Friday, 27 April 2012

Emmeline Pankhurst and the Right to Vote

Women everywhere now take the right to vote for granted, and some are not even bothered to exercise that hard-won right. Emmeline Goulden came into the world on 14th July 1858, when women’s suffrage was hardly known. The daughter of a radical father who campaigned against slavery and the Corn Laws, and a passionate feminist mother who took her young daughter to women’s suffrage meetings in the early 1870s, Emmeline soon became a leading suffragette in the women’s right to vote movement.

Although receiving a conventional education, Emmeline inherited her mother’s political passion, and a charismatic, courageous personality. Marriage to the older radical barrister, Richard Marsden Pankhurst, in 1879, encouraged her enthusiasm for women’s rights. Her husband was author of the first women’s suffrage bill in Britain and instigator of the married Women’s Property Acts of 1870 and 1882.

By October 1903, Emmeline Pankhurst became frustrated at the lack of success in the Manchester branch of the National Union of Suffrage Societies. With the help of her daughters, Christabel and Sylvia, she formed the Women’s Social and Political Union in Manchester. Their revolutionary motto was ‘Deeds not Words’ and it aimed to recruit working class women into fighting for the right to vote.

Because of the suffragists’ determination to remain in the public eye, events took a more militant direction in 1905. As the media began to lose interest in their struggle, members of the WSPU stepped up their publicity campaign to attract attention. When government minister Sir Edward Grey spoke at a meeting in London, Christabel Pankhurst and Annie Kenney began shouting, “Will you give votes to women?”, until evicted by police. The women kicked and spat so much they were finally charged with assault and fined. On refusing to pay the fine, the women were imprisoned. Thus began the cycle of violence, imprisonment and hunger strikes that continued for many years.

During this time, the women of the WSPU became known as Suffragettes. In 1906, they moved their offices to London to lobby Parliament and newspapers more effectively. Over the next few years, the suffragettes increased their militant campaigns, breaking government windows and throwing stones at the Prime Minister’s house, culminating in the large WSPU demonstration in London in 1908.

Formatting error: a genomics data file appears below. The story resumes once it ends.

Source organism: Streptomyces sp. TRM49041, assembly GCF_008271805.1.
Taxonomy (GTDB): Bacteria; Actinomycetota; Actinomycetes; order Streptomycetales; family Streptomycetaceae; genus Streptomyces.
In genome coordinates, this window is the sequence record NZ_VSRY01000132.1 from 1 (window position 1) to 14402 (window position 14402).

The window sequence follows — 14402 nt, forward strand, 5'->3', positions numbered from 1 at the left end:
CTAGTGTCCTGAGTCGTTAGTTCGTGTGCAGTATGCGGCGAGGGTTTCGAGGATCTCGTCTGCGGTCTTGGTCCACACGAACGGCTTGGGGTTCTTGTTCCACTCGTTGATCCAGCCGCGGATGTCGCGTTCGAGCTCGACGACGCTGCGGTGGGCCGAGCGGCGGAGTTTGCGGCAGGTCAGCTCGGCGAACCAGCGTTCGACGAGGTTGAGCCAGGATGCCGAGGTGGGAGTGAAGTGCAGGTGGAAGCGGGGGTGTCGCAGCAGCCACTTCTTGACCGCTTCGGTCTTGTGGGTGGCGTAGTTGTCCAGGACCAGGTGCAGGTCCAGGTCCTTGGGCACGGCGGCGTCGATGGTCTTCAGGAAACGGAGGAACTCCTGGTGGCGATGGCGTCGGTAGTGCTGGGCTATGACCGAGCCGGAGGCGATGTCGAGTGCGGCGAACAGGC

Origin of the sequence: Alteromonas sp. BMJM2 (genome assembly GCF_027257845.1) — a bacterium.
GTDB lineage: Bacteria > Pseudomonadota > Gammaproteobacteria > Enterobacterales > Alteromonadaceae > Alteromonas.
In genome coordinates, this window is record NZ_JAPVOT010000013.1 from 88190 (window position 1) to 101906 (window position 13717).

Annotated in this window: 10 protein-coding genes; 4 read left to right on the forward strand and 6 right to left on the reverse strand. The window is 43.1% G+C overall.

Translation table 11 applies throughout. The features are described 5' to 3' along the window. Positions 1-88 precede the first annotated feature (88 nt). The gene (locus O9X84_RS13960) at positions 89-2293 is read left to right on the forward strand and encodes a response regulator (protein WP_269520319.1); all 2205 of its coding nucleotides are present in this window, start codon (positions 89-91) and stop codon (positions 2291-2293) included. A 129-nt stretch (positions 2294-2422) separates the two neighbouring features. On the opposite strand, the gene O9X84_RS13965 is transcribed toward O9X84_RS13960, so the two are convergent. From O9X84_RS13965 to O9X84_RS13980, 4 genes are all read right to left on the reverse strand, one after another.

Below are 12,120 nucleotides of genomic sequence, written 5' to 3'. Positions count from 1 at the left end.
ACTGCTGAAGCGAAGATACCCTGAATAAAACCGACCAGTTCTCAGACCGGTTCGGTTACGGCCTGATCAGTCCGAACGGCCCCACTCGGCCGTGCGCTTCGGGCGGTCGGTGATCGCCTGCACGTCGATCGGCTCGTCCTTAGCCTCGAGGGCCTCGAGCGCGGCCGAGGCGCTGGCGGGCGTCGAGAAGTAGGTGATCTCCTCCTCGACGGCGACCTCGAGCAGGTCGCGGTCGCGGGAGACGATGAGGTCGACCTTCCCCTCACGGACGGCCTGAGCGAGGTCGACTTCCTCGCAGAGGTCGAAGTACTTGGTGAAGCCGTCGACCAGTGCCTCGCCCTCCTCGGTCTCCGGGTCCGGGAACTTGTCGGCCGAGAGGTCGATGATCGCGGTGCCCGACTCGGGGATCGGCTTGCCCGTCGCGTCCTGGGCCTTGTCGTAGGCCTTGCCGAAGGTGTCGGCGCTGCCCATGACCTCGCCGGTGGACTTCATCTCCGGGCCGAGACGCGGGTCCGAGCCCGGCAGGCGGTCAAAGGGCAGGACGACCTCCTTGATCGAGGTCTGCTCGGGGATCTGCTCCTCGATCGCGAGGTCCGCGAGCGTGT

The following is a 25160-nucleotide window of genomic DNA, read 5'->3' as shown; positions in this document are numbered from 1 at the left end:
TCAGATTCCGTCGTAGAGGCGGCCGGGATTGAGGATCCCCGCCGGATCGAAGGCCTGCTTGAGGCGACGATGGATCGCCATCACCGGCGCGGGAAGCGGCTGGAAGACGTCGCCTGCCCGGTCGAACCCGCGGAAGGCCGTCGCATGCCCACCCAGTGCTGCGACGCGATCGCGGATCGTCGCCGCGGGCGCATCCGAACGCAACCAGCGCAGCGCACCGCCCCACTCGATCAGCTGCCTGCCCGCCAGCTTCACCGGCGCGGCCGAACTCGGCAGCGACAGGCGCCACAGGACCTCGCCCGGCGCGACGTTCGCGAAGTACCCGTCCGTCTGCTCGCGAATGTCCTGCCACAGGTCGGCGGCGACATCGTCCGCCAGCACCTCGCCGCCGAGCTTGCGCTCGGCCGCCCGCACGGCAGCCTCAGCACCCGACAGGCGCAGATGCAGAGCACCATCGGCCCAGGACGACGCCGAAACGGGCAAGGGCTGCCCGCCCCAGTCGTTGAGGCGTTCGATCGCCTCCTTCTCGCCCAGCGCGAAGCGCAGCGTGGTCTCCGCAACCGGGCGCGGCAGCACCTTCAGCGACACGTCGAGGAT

Because of the increasing violence and militancy, many break-away women’s groups began forming. When war broke out in 1914, there was wide-spread hostility to the women’s movement. Over 1,000 British suffragettes had been imprisoned by this time, with most of the leaders in prison, ill health, or in exile.

When they finally received a £2000 grant from the government, the WSPU organised a demonstration in London, attended by 30,000 people, where they carried banners declaring: ‘We demand the Right to Serve’, and ‘For men must Fight and Women must Work’. At their meeting Emmeline Pankhurst called for the right for women to work in industries traditionally dominated by men.

By 1918, women over 30 finally won the right to vote, although it was not until 1928 that women over twenty one had the same rights, and equality with men. A right that should never be taken for granted.



Jenny Allworthy said...

Great post. I think very few women know how recent the vote was gained in North America and in the UK.

Mrs. Pankhurst's story is one that we need to remember. AND we need to vote. Just imagine what she would think of the poor voter turnout these days!

Rosemary Gemmell said...

Hi Jenny - many thanks for coming over to comment! I think we do tend to take it for granted sometimes.

Paula Martin said...

I enjoyed this account, Rosemary, and agree that these brave women earned us a right which we should never take for granted. Emmeline's home in Manchester is now known as The Pankhurst Centre, and is a community centre for women.

Joan Fleming said...

A timely reminder, Rosemary, of the debt we owe to these courageous women who took on the fight and won our right to vote today. As we approach elections next week in the UK, we should make sure we use that right.

Gilli Allan said...

What heroines they were. We'd do well to keep their struggle and their victory in our minds. These days, sadly, it seems young women are more interested in gaining celebrity. But perhaps I'm being harsh. There has probably always been a spectrum of interest and awareness, amongst women.

Rosemary Gemmell said...

Hi Paula - that's great about the community centre for women!

Thanks, Joan - you're absolutely right about using our vote!

Hi Gilli - thanks for that. I'm sure there's an element of truth in what you say about the seeking after celebrity status!

Teresa Ashby said...

I loved this post, Rosemary. I have never been able to walk into a polling station without giving a thought to those brave women. If I didn't vote, it would feel like a betrayal x

Rosemary Gemmell said...

Hi Teresa - thanks for that lovely comment. You're quite right about it being a betrayal.

Jenny Twist said...

Fascinating piece, Rosemary. Well-researched and beautifully written as usual.

Rosemary Gemmell said...

Hi Jenny - thanks a lot for such a lovely comment!

Carolb said...

A very interesting post, Rosemary, thank you.

I did a project on the Suffragettes in secondary school and it had a big influence on my views about voting.

When I go to vote I always remember all those women who campaigned and suffered to gain that right, and to whom I owe a responsibility to vote.